Listen to the example below where I have added some subtle chorusing to an acoustic guitar. Notice how it shimmers but softens up at the same time. In a crowded mix this can help push the acoustic guitar back without making it too distant like you would do by adding too much reverb.

Before chorus:

After chorusing:

Electric Guitar


Just like the acoustic guitar, we're dealing with similar frequency ranges, even though the instrument might sound radically different. By studying the areas where we find specific characteristics of the guitar we can zoom in on what we want. In this case I decided to give this clean guitar a little weight with some boosts in the 220 Hz. I rounded off a little bit of the jangly cheapness by giving it a wide boost in the 850 Hz and added a little bite to these chord stabs by boosting 2.9 kHz. As usual, the guitar is high-pass filtered, but I also low-pass filtered out the unnecessary high frequencies that weren't contributing to the overall sound.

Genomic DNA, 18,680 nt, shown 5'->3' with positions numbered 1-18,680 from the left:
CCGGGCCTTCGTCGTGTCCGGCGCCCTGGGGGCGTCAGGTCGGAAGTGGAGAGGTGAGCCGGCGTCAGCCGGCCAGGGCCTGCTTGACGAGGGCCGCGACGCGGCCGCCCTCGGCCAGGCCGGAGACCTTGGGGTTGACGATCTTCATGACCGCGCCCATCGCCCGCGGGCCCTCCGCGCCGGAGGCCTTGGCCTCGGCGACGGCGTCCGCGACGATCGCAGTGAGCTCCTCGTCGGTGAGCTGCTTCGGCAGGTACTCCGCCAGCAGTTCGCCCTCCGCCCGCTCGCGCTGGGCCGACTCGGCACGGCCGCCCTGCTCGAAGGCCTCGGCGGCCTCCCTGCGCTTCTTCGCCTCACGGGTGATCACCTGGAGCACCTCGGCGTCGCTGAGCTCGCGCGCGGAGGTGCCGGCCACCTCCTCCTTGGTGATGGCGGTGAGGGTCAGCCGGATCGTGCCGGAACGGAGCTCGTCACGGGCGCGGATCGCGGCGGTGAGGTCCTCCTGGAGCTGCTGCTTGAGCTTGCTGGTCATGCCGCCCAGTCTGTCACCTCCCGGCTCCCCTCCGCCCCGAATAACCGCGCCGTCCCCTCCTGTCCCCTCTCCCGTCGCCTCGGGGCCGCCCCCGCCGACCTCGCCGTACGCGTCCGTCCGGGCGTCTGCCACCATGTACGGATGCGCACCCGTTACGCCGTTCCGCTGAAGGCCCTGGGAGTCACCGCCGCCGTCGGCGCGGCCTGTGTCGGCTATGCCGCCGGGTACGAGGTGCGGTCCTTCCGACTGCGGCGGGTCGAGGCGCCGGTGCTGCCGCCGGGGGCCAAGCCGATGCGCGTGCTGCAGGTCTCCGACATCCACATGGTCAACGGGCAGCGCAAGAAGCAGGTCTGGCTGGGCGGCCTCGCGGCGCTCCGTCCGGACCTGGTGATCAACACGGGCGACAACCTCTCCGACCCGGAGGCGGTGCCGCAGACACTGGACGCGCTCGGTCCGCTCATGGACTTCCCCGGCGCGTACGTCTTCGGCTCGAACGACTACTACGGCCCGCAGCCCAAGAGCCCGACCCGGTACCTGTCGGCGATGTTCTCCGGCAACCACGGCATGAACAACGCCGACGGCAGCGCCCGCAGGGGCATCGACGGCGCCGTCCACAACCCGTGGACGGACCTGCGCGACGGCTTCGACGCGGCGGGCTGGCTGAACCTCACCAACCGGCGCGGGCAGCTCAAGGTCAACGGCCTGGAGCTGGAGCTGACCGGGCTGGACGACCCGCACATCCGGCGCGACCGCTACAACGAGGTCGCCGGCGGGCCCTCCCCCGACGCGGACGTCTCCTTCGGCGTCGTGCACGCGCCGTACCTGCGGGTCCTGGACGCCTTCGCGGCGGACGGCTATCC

Although the guitar sound wasn't that bad to begin with:

I like it a little softer and rounder like this:


Clean guitars have more dynamic range than distorted guitars, and often the more dynamic playing of the guitar player himself will be needing some compression to control the peaks and control the levels.

Rather than go into detail of what the compressor does, which Sean Vincent has already done in The Beginner's Guide to Compression, just know that if the volume levels of the guitar tracks are all over the place, some subtle and controlled compression is a great way to keep your guitar sound fresh but controlled.

Also, remember that compression is sometimes best used when it just works silently in the background, and not as a noticeable effect.

Distorted Guitars


Overly saturated guitars can sometimes sound very hissy and noisy before you start mixing. Most of the hiss can be found in the higher frequencies and by using some EQ we can salvage even the most badly sounding guitar tracks.

By using the same techniques as before we can find the frequencies we don't want as well as boosting the ones we want to bring out in the instrument.

You might be starting to notice a pattern in the EQ department at yours truly, but that's just because there isn't a lot of tricks to EQing. It's just a matter of sweeping around the spectrum and picking and choosing how you want your sound.